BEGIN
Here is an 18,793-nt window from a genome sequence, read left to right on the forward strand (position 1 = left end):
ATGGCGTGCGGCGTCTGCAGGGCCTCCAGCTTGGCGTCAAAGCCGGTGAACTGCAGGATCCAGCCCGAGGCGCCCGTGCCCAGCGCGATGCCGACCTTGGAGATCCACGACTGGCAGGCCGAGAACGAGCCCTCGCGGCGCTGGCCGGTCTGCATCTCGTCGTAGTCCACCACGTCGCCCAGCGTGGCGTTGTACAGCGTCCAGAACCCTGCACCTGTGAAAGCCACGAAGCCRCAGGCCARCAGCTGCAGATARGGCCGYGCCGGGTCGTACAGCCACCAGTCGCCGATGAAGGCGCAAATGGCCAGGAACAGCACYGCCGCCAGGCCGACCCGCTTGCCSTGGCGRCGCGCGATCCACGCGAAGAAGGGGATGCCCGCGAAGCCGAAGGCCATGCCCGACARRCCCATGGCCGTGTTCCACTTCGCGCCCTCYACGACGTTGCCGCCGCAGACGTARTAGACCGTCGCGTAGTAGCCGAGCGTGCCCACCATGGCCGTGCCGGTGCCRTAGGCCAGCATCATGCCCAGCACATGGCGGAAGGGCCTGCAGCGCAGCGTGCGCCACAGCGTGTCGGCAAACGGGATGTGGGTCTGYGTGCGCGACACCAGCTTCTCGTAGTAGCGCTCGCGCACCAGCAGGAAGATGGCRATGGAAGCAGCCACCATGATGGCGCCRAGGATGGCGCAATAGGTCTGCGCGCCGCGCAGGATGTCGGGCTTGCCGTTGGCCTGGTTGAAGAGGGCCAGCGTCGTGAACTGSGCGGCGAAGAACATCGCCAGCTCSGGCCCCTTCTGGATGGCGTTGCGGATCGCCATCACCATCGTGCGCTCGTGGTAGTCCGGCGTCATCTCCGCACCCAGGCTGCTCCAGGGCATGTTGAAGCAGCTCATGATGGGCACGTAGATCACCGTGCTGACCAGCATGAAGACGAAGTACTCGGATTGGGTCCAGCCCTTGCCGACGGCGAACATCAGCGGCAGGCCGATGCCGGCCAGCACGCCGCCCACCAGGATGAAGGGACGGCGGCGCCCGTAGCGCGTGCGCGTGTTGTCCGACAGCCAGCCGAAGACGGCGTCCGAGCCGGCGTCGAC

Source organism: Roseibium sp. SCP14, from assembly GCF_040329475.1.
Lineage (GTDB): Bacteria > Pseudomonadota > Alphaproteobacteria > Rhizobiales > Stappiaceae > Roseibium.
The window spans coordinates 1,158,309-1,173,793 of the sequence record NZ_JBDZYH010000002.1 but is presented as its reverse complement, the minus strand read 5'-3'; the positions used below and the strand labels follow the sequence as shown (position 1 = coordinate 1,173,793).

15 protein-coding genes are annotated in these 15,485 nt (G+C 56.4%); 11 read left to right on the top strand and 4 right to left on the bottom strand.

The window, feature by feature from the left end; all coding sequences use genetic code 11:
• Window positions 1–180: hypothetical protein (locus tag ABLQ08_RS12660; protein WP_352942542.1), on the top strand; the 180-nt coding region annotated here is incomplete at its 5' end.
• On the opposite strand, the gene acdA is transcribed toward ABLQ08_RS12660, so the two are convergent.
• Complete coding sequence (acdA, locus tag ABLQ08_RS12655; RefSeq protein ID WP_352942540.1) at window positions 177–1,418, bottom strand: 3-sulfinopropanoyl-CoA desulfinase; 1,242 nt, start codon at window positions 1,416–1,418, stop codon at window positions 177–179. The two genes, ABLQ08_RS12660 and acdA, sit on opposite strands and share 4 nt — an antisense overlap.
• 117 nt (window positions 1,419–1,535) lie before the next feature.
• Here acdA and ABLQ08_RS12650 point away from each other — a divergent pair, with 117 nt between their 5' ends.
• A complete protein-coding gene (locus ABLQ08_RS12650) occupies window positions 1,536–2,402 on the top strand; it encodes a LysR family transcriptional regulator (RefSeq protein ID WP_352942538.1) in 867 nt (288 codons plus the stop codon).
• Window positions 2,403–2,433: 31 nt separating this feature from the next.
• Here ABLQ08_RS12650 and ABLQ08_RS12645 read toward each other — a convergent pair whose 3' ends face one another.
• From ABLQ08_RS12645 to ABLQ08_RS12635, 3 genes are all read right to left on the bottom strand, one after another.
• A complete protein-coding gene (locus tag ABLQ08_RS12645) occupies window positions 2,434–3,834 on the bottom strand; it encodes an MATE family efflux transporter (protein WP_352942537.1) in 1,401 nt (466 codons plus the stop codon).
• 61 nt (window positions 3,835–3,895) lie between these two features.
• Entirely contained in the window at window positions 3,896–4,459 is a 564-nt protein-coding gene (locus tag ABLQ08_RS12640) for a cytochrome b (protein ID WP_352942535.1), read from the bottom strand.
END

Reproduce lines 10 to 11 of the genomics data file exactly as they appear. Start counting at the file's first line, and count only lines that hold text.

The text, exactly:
• Complete coding sequence (acdA, locus tag ABLQ08_RS12655; RefSeq protein ID WP_352942540.1) at window positions 177–1,418, bottom strand: 3-sulfinopropanoyl-CoA desulfinase; 1,242 nt, start codon at window positions 1,416–1,418, stop codon at window positions 177–179. The two genes, ABLQ08_RS12660 and acdA, sit on opposite strands and share 4 nt — an antisense overlap.
• 117 nt (window positions 1,419–1,535) lie before the next feature.